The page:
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<i>Teesri Aankh</i> - The Hidden Camera

Courtesy: Joginder Tuteja, IndiaFM

Post Gadar, none of the movies with Sunny Deol in the lead have boasted of exceptional music, with 'Jo Bole So Nihal' being the latest casualty. In comparison movies by director Harry Baweja have invariably comprised of some chartbuster score, though Karz [again starring Sunny Deol] had been an exception. When the two reunite for 'Teesri Aankh - The Hidden Camera', one looks forward to see how the music shapes up for this thriller that also stars Amisha Patel, Neha Dhupia, Ashish Chaudhary and Arti Chabaria. In total there are just 4 unique tracks in the album [with rest being remixes]. Sukhshinder Shinda, Harry Anand and Nitz 'N' Sony have been roped for the compositions.

TIPS favorite Jazzy B opens the album with his bhangra-pop number 'Chug De Punjabi'. The video features Jazzy B along with Amisha Patel as an added attraction and would be lapped up by those who swear by his singing style. The music company and the makers of the movie may have considered this number to be the USP of the album [and probably even the movie] and that's the reason the song is being placed as the prime piece of promotion. Overall the track composed by Sukhshinder Shinda and written by Karamjeet Kadhowala is decent but that's about it. The video leaves a much to be desired feel and one feels that better picturization may have got the track more mileage.

Harry Anand, who has made a career out of remixing tunes of other composers, does it again in 'Teesri Aankh' with 'Assi Teri Gal Karni'. The song is a straight lift from Pakistani singer Abrar Ul Haq's 'Assan Janna Mall O Mall' from the namesake album. From the music to the opening lyrics - everything is an exact replica of the Pakistani original. Having said that, the track sung by Sonu Nigam is pretty enjoyable and makes for a good marriage celebration number. The song should be promoted right away as rhythm wise it is much better that Jazzy B's opening number and is far catchier. Written by Sameer with some inputs from Suzzanne, 'Assi Teri Gal Karni' also appears in its remix version. This version is exactly the same in terms of pace but just has some rap-n-reggae added to it.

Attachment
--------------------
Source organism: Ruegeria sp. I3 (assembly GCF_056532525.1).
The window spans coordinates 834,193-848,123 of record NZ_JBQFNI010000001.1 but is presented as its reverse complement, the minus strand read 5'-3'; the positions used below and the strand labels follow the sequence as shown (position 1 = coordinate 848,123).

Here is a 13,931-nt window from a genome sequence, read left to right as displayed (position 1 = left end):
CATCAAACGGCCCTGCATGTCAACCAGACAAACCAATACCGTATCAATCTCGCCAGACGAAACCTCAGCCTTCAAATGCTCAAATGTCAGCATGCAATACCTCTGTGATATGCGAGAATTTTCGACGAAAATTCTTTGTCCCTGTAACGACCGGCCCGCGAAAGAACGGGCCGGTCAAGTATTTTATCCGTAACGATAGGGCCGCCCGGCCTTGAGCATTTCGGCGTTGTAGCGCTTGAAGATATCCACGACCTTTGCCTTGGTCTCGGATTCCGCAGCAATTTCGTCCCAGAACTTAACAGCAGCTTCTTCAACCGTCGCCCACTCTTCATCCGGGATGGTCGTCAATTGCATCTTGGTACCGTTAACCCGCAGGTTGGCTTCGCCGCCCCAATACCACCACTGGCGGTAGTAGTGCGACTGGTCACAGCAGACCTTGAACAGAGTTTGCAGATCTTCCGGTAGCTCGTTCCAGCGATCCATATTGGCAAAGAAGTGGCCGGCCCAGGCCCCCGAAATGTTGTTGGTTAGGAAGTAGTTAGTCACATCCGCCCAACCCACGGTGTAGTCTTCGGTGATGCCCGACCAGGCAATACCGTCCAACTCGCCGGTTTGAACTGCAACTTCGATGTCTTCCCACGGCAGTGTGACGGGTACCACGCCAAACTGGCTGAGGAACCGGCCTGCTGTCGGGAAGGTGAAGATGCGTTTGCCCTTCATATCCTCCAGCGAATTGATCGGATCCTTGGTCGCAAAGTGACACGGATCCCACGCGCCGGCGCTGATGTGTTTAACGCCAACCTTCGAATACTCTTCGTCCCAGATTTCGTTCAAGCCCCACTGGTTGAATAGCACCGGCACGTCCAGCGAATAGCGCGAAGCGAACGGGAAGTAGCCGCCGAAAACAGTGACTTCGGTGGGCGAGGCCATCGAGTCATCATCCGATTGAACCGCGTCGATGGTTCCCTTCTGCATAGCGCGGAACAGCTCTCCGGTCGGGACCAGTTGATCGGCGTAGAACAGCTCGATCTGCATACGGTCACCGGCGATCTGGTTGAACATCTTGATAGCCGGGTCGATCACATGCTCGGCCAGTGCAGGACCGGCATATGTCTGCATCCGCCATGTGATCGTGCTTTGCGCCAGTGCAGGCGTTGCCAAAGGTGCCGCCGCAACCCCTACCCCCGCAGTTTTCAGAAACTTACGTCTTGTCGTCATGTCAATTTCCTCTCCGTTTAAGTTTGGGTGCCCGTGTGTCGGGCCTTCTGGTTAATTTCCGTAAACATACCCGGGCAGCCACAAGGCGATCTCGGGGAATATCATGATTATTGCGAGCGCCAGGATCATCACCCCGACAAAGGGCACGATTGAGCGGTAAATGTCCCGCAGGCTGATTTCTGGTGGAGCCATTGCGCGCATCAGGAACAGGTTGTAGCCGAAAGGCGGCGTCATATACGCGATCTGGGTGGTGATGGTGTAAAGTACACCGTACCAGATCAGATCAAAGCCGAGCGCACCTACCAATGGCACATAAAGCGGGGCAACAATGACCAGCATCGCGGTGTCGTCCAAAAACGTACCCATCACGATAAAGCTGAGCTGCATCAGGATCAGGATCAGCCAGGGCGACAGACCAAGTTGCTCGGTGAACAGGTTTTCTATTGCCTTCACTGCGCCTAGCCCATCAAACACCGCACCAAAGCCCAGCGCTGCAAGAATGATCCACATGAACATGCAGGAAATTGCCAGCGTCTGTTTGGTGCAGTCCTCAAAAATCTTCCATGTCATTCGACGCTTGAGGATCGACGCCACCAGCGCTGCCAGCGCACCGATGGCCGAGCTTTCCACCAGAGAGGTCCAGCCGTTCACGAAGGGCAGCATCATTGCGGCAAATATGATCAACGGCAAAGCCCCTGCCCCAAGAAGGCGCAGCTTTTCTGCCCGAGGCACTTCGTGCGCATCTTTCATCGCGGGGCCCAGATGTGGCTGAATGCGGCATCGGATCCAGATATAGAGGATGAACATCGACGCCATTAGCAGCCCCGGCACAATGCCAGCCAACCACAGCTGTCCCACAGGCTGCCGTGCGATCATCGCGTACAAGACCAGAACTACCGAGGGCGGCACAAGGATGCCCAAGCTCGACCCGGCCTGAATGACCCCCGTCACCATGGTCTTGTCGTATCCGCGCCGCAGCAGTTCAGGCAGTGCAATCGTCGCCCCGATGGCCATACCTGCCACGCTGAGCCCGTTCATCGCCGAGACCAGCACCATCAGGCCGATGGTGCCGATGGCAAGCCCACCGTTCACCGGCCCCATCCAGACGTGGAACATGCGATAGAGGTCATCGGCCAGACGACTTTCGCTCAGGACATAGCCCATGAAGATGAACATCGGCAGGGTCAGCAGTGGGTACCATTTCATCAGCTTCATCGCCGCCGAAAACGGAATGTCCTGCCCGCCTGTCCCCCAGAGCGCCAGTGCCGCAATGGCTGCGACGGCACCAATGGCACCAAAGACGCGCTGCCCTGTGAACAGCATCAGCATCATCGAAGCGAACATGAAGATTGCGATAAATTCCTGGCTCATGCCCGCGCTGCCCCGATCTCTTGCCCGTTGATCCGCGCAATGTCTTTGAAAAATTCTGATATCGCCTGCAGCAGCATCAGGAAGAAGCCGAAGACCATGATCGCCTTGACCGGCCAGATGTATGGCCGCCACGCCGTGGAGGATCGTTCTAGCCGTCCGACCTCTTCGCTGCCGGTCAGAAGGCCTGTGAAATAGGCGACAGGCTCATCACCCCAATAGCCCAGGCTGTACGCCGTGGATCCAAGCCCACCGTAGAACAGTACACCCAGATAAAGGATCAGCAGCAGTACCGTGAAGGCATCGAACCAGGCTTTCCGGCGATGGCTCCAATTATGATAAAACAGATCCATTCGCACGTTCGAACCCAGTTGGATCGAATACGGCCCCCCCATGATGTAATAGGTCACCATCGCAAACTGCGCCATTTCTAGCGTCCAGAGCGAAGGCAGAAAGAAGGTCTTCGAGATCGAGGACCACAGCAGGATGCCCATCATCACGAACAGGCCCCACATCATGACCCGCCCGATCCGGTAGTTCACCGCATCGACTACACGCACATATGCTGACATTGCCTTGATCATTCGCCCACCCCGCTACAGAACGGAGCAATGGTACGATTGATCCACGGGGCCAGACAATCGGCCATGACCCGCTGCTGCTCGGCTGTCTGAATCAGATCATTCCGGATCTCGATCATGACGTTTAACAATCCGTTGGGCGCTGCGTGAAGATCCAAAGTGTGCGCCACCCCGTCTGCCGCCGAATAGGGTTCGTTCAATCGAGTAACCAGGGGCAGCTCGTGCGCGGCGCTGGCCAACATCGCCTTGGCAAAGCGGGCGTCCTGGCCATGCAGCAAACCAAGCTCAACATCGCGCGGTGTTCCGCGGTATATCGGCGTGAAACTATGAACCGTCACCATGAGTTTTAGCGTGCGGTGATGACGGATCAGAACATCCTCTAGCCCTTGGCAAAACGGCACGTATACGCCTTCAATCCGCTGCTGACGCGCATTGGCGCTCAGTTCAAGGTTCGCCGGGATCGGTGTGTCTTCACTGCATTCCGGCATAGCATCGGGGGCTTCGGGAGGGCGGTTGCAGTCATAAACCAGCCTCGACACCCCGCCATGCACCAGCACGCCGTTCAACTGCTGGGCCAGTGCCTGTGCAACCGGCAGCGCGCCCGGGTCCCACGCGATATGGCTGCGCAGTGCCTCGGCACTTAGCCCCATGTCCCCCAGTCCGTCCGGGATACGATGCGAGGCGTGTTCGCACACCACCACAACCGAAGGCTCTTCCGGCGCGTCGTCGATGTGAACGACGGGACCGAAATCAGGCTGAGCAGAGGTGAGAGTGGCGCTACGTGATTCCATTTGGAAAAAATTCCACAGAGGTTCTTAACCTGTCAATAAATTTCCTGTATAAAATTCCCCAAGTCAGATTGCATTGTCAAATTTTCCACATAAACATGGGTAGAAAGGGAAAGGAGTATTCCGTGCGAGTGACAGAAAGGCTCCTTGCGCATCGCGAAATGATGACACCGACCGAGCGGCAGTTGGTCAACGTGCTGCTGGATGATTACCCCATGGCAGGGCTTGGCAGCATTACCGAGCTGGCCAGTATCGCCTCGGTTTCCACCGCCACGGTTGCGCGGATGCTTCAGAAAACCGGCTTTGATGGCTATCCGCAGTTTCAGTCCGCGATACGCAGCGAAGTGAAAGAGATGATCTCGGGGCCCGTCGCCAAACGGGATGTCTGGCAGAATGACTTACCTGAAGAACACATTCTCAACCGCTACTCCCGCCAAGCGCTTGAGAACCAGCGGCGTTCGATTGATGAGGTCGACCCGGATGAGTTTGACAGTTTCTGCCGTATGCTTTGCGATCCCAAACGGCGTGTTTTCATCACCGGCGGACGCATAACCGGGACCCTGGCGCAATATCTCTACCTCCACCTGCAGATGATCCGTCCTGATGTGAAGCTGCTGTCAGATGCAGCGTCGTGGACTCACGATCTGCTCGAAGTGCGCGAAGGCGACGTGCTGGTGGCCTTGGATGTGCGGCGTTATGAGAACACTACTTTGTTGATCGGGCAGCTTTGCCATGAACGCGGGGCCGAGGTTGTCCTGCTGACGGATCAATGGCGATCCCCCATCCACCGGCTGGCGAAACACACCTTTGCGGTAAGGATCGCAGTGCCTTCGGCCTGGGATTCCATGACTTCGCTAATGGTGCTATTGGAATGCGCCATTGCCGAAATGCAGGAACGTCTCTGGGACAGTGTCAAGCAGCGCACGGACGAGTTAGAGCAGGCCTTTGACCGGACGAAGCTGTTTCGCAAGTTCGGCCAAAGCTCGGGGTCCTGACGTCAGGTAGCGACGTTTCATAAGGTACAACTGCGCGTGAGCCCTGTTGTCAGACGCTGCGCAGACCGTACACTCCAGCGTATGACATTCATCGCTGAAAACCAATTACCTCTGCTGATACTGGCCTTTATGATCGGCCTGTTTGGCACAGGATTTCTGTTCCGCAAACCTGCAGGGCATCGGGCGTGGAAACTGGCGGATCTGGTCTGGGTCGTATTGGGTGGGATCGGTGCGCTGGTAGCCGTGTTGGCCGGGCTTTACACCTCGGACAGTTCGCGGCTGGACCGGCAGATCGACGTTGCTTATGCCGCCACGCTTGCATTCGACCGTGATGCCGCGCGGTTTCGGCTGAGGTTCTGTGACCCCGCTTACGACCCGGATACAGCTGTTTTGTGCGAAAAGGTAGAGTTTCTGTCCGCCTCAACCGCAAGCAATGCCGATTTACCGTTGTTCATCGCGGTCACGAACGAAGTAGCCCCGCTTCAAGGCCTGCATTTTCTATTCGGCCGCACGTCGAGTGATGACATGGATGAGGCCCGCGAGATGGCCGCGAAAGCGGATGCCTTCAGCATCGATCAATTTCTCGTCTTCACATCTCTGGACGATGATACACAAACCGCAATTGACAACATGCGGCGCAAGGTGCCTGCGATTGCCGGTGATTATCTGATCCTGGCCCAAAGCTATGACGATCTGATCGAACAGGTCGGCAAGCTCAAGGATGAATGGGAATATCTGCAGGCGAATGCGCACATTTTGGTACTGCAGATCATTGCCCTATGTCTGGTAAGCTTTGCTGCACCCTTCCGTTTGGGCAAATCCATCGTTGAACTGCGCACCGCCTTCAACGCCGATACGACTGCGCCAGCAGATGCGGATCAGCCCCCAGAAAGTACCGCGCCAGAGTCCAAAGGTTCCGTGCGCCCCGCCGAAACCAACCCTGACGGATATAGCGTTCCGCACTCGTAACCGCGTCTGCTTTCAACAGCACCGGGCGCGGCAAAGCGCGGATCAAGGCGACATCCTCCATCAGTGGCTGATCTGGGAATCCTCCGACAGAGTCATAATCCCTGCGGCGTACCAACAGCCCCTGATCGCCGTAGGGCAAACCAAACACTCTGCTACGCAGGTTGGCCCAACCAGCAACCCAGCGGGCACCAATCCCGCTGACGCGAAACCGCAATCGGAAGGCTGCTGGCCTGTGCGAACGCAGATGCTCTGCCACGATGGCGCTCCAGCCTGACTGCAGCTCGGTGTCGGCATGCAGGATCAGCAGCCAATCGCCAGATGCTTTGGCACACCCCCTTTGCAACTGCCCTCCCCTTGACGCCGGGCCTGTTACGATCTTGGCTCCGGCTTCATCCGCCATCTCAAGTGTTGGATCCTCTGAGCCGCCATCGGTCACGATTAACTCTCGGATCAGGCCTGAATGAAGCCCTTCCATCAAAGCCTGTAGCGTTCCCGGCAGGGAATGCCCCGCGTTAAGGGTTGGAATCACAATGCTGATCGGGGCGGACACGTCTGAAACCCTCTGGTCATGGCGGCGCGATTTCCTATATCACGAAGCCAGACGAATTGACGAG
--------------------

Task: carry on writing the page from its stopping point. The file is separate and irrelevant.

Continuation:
Shweta Pandit, who enthralled one and all with her mischievous voice in Neal N Nikki, returns with 'Titliyan Titliyan'. Just like the first two songs, this one too is a Punjabi track with a peppy feel to it. The song has Sonu Nigam accompanying Shweta for this 'masala' number that is, at most, time pass and doesn't do much harm to the proceedings. But does it have enough ammunition to be the most sought after song in 4 weeks from now? That is certainly not the case. Combination of Harry Anand and Sameer are behind the track that again appears in a remix version. Well, the results are still just the same - nothing exceptional but not a drag either!

Composers Nitz 'N'Sony offer Asha Bhonsle a platform to go 'lounge' in 'Sharaabiyon', an 80s style track about 'jaam', 'madhoshi', 'sharaab' and stuff alike. Supposedly an item number written by Nitin Nitz Arora, it is one of those rare numbers by Ashaji that doesn't really jump over the bar and rather stays average throughout. Generally her numbers stand out in the album but that is surprisingly not the case in 'Teesri Aankh' as her 'Sharaabiyon' continues to be in the flow with rest of the album and turns out to be average. There is a bona fide 'lounge version' that comes towards the end of the album and peps up the album's mood due to its haunting feel. Much slower in pace, it has some good musical arrangements that makes the song sound much better and justifies Ashaji's presence in the song.

In nutshell, 'Teesri Aankh' is a masala album that doesn't pretend to provide anything exceptional or groundbreaking and sticks to a basic sound that is often heard in an action movie. Those who are fond of hearing Punjabi albums wouldn't mind giving 'Teesri Aankh' a hear or two.

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